For example, lets say the business people decide the 30 day period shall be extended to 35 days over christmas season, and they make this decision at the beginning of December. Or, users shall get the option of configuring if they really want to get a reminder after 25 days.

Sure, this can be handled all by updating the "future events", but the redundancy always yields a certain risk that this might lead to some inconsistent behaviour. Hence, I would usually prefer to store as few redundant data as possible, as long as this is not required to resolve performance issues. In my experience, that can help a lot to avoid error-prone situations.

  • Thank you very much for taking the time! I see your point(s) and they are indeed valid. Everything can be derived from the initial data. So would stick with “option 1” or how would you approach the problem? Commented Feb 8, 2023 at 0:06
  • @MarkusKnappenJohansson: well, I would prefer "option 1" as long as it is sufficient for the actual requirements. From what you wrote about the "benefits", it is not quite clear which of those are real requirements you have, or if you just have some solutions looking for a problem. Moreover, there are design alternatives which allow to achieve what you wrote under "benefits" without storing the planned events 25 or 30 days in the future (like generating the events "just in time"), so you may just take out some ideas of option 2 and combine them with ideas of option 1.... (1/2)
    – Doc Brown
    Commented Feb 8, 2023 at 7:18
  • (2/2) ... However, I would make a requirements analysis here first, and also think about how to solve these requirements by persisting as few redundant information as possible. Introducing redundancy is something you typically need when you run into performance issues, and as long as you don't, I would always prefer a less redundant solution.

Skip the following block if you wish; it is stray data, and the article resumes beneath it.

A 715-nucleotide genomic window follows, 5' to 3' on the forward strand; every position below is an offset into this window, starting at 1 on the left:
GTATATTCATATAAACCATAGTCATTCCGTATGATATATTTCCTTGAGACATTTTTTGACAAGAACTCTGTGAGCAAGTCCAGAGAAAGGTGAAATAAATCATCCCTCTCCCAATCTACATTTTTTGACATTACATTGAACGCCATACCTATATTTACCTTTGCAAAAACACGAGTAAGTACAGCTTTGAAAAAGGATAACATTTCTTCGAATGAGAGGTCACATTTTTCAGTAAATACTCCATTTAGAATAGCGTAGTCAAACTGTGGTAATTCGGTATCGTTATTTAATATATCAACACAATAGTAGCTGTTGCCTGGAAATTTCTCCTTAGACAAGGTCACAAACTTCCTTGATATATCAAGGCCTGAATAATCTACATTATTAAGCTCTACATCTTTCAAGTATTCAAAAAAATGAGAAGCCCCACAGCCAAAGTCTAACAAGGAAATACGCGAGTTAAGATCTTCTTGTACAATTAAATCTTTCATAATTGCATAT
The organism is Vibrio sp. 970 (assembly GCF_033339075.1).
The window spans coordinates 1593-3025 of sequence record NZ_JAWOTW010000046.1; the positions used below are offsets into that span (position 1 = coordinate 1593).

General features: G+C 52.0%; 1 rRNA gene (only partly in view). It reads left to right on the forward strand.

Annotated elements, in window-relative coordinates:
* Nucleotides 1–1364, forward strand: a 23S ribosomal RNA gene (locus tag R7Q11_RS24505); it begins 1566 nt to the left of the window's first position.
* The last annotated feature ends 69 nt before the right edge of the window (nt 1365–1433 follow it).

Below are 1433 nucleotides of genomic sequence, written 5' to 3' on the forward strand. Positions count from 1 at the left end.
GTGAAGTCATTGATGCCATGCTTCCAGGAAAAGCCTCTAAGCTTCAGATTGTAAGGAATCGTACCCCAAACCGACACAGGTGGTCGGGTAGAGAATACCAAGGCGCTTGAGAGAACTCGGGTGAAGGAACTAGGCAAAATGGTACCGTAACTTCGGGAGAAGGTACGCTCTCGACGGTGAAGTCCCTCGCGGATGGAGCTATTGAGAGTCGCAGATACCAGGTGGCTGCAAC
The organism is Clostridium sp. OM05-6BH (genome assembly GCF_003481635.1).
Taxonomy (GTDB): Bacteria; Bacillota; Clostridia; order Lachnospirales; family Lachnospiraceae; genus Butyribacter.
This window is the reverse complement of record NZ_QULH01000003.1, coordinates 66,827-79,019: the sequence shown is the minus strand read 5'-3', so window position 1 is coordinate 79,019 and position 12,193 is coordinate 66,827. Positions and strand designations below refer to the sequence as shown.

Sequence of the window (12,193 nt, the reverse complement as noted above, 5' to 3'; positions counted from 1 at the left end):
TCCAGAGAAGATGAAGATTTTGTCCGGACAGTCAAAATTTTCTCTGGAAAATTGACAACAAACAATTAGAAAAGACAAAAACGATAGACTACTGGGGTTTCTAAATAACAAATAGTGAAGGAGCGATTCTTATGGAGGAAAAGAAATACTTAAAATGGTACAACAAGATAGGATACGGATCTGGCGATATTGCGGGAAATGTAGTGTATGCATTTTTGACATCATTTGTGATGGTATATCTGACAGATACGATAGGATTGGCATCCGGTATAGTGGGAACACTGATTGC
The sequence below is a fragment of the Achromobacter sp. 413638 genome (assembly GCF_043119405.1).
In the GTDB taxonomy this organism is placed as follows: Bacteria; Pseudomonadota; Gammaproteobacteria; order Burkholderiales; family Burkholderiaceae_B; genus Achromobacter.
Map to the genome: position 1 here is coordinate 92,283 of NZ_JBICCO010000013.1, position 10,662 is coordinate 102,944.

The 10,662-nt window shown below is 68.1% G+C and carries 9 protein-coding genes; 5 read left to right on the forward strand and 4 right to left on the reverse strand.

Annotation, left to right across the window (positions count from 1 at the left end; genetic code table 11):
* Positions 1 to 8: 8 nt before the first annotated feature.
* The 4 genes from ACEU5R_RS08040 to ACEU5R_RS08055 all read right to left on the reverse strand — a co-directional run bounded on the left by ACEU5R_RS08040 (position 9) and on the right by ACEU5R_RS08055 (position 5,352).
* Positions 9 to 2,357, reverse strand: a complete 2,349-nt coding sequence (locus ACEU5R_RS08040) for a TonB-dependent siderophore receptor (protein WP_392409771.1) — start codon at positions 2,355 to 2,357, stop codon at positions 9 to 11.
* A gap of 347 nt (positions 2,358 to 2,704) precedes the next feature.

– Doc Brown
    Commented Feb 8, 2023 at 7:20
  • Thanks again @Doc Brown! Well, at the moment I think I'm just trying to figure out pros/cons of with the approaches. This was the movie that got me thinking about this youtube.com/watch?v=zWgqj2OEKX8 . There are obviously pros and cons with each approach. One thing he mention in the video is around load, when the system grows these batch jobs will be heavier and heavier so that got me thinking around alternative ways to do this. Once again, thank you for taking the time to bounce your thoughts back to me! Commented Feb 8, 2023 at 8:21

My go-to pattern is to have a batch to poll the database at a relevant time and publish message to a queue or topic for eligible events. You can update the status of those items in the DB if it makes sense to do so.

The actual processing of events is queue or subscription driven.

This works well because you don't munge up timing, processing and updating statuses into a single, giant, failable task.

I think this approach is what you hinted at in your last option. It's a reasonable one to start with.


Scale is often a real issue, and the best design depends upon the scale needed. Countless projects have failed because the perfectly functional prototype is wholly inadequate once scaled up for production. The designers simply did not properly account for scale up front while they could still do something about the design.

The Unix "at" facility is excellent for scheduling work in the future. The job becomes independent, and will be run at the scheduled time, or afterwards if the system's not running at that particular time. However, each job is independent, and won't be able to share infrastructure like DB connections, etc. This might be too inefficient if there were a lot of these jobs. And you'd want to avoid creating a 'thundering herd', so some care might be needed there. (Scheduling exactly N days in the future, down to the second, might be sufficient to avoid this.) So, big plus for independence and using an already-there tool. A big minus (maybe) if high scale is needed.

And the point about business rules changing between initial scheduling and execution is well-made. Your DB can keep track of the jobs and cancel/reschedule them if there's a change, but that's additional complexity. Maybe at that time it becomes simpler for it to abandon "at" and do things more on its own?

My answer: It depends. :-(